“I saw nothing. I heard nothing. I know nothing.” This is the recurring theme that has been the hallmark of the Coate inquiry into the Covid–19 Victorian hotel quarantine failures.
Every senior responsible bureaucrat, Minister and the Premier himself has said, under oath, that they have no idea who or how the decision was made to use private security firms to manage the hotel quarantine. Yet this ‘nothing’ decision resulted in the Victorian Covid–19 outbreak and some 765 deaths to date.
Given that everyone knows ‘nothing’, this ‘nothing’ needs an explanation.
I explained ‘nothing’ in the Spectator Australia on 13 August. We have now written to the Coate inquiry submitting that the inquiry investigate our explanation of ‘nothing’ specifically to investigate the role of the Victorian Trades Hall Council in the decision to use private security companies.
In the Melbourne business community it is well understood that if you wish to do business with or near the government, you must have ‘cosy’ relationships with the appropriate unions. This involves union-controlled agreements, membership, payments to union superannuation and other funds, and so on. It’s all perfectly legal on the surface.
However, this flow of business money to unions then funds the Labor Party’s election machine. Every Labor member of Parliament relies directly or indirectly on this money flow for his or her job. Every senior bureaucrat is under the control of this money web whether they are actually aware of it or not.
The consequence is that all major contract decisions by the Victorian government are overseen or controlled by the union officials who control this money deal-making.
If hard evidence can be extracted, it’s likely to prove that the decision to use private security guards was made by, and in or around, the union power brokers of the Victorian Trades Hall Council, THC. There are snippets of evidence revealed by the Coate inquiry lawyers that point to this conclusion.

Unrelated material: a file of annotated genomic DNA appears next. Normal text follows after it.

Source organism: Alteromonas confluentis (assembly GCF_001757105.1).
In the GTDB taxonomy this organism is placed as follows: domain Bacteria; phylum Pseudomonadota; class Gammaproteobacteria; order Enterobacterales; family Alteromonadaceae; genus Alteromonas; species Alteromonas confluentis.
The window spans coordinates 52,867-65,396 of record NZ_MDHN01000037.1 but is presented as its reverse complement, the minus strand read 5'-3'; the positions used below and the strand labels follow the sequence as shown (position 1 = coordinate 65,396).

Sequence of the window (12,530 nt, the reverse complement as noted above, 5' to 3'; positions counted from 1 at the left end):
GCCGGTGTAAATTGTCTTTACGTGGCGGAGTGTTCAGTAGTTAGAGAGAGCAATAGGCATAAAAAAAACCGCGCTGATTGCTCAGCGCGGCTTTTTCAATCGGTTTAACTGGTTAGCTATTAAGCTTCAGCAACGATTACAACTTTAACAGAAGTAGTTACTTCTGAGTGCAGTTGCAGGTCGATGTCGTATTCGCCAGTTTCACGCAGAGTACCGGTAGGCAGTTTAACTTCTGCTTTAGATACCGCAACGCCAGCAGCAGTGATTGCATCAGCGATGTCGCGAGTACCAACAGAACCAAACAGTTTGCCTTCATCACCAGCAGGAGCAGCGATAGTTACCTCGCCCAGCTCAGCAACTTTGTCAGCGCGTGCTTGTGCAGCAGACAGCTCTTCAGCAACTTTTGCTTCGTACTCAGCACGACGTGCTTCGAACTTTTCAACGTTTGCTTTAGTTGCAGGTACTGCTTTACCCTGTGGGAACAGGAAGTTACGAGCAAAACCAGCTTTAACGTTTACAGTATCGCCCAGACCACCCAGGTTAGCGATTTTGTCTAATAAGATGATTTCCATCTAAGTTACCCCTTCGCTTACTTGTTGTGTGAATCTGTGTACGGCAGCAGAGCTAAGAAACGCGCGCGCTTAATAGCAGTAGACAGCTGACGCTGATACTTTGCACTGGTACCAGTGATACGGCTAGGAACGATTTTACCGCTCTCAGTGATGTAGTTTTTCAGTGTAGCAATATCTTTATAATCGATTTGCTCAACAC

Evidence is that the hotel quarantine costs were budgeted at around $80 million. It can be envisaged that THC union controllers blocked the use of police and the ADF, redirecting the work to private security firms who had ‘appropriate’ relationships with unions. One could imagine THC operatives salivating at the calculation of the income flowing into their coffers from this move.
This would explain much. It would explain why security staff were employed on low wages, not properly trained, denied protective clothing and not properly supervised or supported. THC unions had to get their dollar ‘cut’, thus reducing the money available to do the quarantine work safely. It would also explain why repeated warnings of quarantine breaches were ignored for some three months from March.
For the many top bureaucrats and politicians who have attested under oath before Coate that they ‘know nothing’ there are three possible explanations.
First, they genuinely know nothing about the decision to use private security firms. Those in this category are surely either naïve or hopelessly incompetent and should be sacked.
Second, they suspected something was wrong but chose to turn a blind eye, to be busy doing something else. Those in this category are guilty of complicity. They should be sacked and likely charged.
Third, they are the masterminds of a cunning conspiracy. They knew everything. They controlled and manipulated a system of compliance with, and silence about, the security guard decision being made by THC union operatives. Long jail terms apply to findings of conspiracy.
The totality of ‘know nothing’ responses to the Coate inquiry makes it impossible, at this stage, to assess who fits into which category. But remember that each of the Coate respondents are from the top, highly paid levels of Victorian government operations. These are not junior underlings. They are people who are paid to ‘know’.
The Coate Inquiry has not produced conclusions for the quarantine failures so far. But it has established some strong pointers. The truth will only be revealed if the Inquiry digs deeply into the role of, and decisions made by, Trades Hall Council and related operatives.
The Coate Board of Inquiry has the ability to do this. For example, the sixth term of reference allows the Inquiry to investigate “any other matters necessary to satisfactorily resolve the matters.”
The Inquiry should interview, under oath, a wide number of THC union–related officials. The inquiry needs to investigate the personal, contractual and money flow relationships between unions and the security firms. It also needs to scrutinise the relationships between union officials, government ministers, senior bureaucrats and the decision–making influence of union officials over the Victorian government at multiple levels.
So far, the Coate inquiry has been hugely impressive in its research, its penetrating questioning and its transparent search for truth. For the sake of the truth, it needs to take this next step of investigating the key missing piece of this government decision-making jigsaw.
Ken Phillips is the Executive Director of Self Employed Australia.
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